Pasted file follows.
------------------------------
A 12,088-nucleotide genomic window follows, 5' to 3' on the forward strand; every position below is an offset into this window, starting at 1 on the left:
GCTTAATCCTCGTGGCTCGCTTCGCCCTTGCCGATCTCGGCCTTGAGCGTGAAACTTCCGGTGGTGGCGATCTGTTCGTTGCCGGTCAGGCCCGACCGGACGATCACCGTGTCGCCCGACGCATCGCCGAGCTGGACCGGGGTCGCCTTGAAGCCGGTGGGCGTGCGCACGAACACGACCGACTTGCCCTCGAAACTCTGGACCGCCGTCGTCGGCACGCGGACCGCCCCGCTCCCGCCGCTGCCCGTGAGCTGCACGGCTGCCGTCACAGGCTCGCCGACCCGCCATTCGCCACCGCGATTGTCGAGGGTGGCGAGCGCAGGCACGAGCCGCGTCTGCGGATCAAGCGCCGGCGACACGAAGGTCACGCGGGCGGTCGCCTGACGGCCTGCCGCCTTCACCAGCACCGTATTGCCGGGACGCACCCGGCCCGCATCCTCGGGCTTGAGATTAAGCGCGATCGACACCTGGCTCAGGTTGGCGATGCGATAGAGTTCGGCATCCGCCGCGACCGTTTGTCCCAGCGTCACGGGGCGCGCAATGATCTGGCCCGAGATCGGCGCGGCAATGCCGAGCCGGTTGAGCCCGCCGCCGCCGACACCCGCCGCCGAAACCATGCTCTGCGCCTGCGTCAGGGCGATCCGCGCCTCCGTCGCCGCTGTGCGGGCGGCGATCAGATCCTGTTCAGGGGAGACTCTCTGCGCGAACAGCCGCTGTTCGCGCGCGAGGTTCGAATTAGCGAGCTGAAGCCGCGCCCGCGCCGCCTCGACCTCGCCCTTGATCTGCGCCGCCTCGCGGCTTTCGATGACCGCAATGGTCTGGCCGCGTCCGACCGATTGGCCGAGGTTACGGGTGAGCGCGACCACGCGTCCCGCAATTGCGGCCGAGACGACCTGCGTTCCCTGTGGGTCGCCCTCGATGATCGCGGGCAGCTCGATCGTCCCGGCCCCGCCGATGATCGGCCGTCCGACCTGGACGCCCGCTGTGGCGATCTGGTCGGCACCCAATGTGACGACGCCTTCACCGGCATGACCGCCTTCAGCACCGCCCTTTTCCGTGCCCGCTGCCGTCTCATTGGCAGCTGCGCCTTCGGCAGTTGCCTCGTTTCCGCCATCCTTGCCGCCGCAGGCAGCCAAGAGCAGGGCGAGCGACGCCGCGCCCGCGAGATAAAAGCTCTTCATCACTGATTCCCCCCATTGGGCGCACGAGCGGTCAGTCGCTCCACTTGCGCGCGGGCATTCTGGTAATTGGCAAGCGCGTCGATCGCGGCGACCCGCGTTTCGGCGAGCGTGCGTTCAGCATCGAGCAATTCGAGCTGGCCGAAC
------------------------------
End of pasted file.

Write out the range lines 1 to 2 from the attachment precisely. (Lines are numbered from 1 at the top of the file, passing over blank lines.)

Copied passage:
A 12,088-nucleotide genomic window follows, 5' to 3' on the forward strand; every position below is an offset into this window, starting at 1 on the left:
GCTTAATCCTCGTGGCTCGCTTCGCCCTTGCCGATCTCGGCCTTGAGCGTGAAACTTCCGGTGGTGGCGATCTGTTCGTTGCCGGTCAGGCCCGACCGGACGATCACCGTGTCGCCCGACGCATCGCCGAGCTGGACCGGGGTCGCCTTGAAGCCGGTGGGCGTGCGCACGAACACGACCGACTTGCCCTCGAAACTCTGGACCGCCGTCGTCGGCACGCGGACCGCCCCGCTCCCGCCGCTGCCCGTGAGCTGCACGGCTGCCGTCACAGGCTCGCCGACCCGCCATTCGCCACCGCGATTGTCGAGGGTGGCGAGCGCAGGCACGAGCCGCGTCTGCGGATCAAGCGCCGGCGACACGAAGGTCACGCGGGCGGTCGCCTGACGGCCTGCCGCCTTCACCAGCACCGTATTGCCGGGACGCACCCGGCCCGCATCCTCGGGCTTGAGATTAAGCGCGATCGACACCTGGCTCAGGTTGGCGATGCGATAGAGTTCGGCATCCGCCGCGACCGTTTGTCCCAGCGTCACGGGGCGCGCAATGATCTGGCCCGAGATCGGCGCGGCAATGCCGAGCCGGTTGAGCCCGCCGCCGCCGACACCCGCCGCCGAAACCATGCTCTGCGCCTGCGTCAGGGCGATCCGCGCCTCCGTCGCCGCTGTGCGGGCGGCGATCAGATCCTGTTCAGGGGAGACTCTCTGCGCGAACAGCCGCTGTTCGCGCGCGAGGTTCGAATTAGCGAGCTGAAGCCGCGCCCGCGCCGCCTCGACCTCGCCCTTGATCTGCGCCGCCTCGCGGCTTTCGATGACCGCAATGGTCTGGCCGCGTCCGACCGATTGGCCGAGGTTACGGGTGAGCGCGACCACGCGTCCCGCAATTGCGGCCGAGACGACCTGCGTTCCCTGTGGGTCGCCCTCGATGATCGCGGGCAGCTCGATCGTCCCGGCCCCGCCGATGATCGGCCGTCCGACCTGGACGCCCGCTGTGGCGATCTGGTCGGCACCCAATGTGACGACGCCTTCACCGGCATGACCGCCTTCAGCACCGCCCTTTTCCGTGCCCGCTGCCGTCTCATTGGCAGCTGCGCCTTCGGCAGTTGCCTCGTTTCCGCCATCCTTGCCGCCGCAGGCAGCCAAGAGCAGGGCGAGCGACGCCGCGCCCGCGAGATAAAAGCTCTTCATCACTGATTCCCCCCATTGGGCGCACGAGCGGTCAGTCGCTCCACTTGCGCGCGGGCATTCTGGTAATTGGCAAGCGCGTCGATCGCGGCGACCCGCGTTTCGGCGAGCGTGCGTTCAGCATCGAGCAATTCGAGCTGGCCGAAC